The first method I showed them was using white to lighten and black to darken the paint. I used titanium white, but I did mix my own black rather then using a tube black. I think the difference between the dark areas of the two paintings would have been more striking if I'd used black from a tube (full disclosure here: I forgot to bring a tube of black). It's been a long time since I used white as my predominant lightener and it felt awkward. I had to really concentrate and fight my now-automatic color choices!
In the second painting I used yellow and orange to lighten the apple and only added white when absolutely necessary. For the dark areas, I used purple and blue. I had planned to use a more white-looking tabletop color, but I accidentally put a streak of that rusty peach color down and we all loved it, so I kept going with it.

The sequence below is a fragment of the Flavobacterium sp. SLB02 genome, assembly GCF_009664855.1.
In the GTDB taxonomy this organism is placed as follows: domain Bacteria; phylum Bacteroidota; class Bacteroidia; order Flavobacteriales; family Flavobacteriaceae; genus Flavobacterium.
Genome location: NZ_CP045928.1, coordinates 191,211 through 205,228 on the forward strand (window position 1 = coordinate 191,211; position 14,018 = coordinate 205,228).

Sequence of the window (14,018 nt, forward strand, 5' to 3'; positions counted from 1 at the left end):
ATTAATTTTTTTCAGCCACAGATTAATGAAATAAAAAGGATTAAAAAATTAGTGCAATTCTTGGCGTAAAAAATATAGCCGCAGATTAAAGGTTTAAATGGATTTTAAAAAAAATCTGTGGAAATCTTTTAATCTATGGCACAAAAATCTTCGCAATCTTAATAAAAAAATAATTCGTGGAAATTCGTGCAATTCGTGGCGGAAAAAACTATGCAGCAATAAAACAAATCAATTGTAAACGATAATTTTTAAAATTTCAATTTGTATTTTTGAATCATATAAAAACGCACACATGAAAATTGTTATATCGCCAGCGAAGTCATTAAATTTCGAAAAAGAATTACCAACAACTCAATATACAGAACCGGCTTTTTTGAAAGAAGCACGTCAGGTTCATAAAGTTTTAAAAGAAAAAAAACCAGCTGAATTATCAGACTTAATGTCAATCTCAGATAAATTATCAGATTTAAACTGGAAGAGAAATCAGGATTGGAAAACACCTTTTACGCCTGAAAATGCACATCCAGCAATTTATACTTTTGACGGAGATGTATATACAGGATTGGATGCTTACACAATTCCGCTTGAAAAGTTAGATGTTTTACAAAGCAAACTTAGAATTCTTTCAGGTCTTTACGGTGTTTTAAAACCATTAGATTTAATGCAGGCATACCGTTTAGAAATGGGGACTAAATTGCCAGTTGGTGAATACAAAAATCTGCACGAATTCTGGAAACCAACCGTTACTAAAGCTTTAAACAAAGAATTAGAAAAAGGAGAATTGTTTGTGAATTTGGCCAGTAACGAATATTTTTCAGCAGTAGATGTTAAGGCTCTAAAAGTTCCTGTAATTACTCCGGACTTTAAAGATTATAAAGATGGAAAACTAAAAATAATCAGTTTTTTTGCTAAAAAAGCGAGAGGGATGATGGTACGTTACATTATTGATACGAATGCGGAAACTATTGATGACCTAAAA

While comparing the two paintings side-by-side, the students commented on how much more vibrant Apple 2 was, and they noticed that in Apple 1 the white mixed with alizarin crimson created a pink tone, rather than a sense of light striking the apple. As they were leaving class pondering all these color choices, one student half-jokingly said, "Can't we just go back to black and white? It's so much easier!"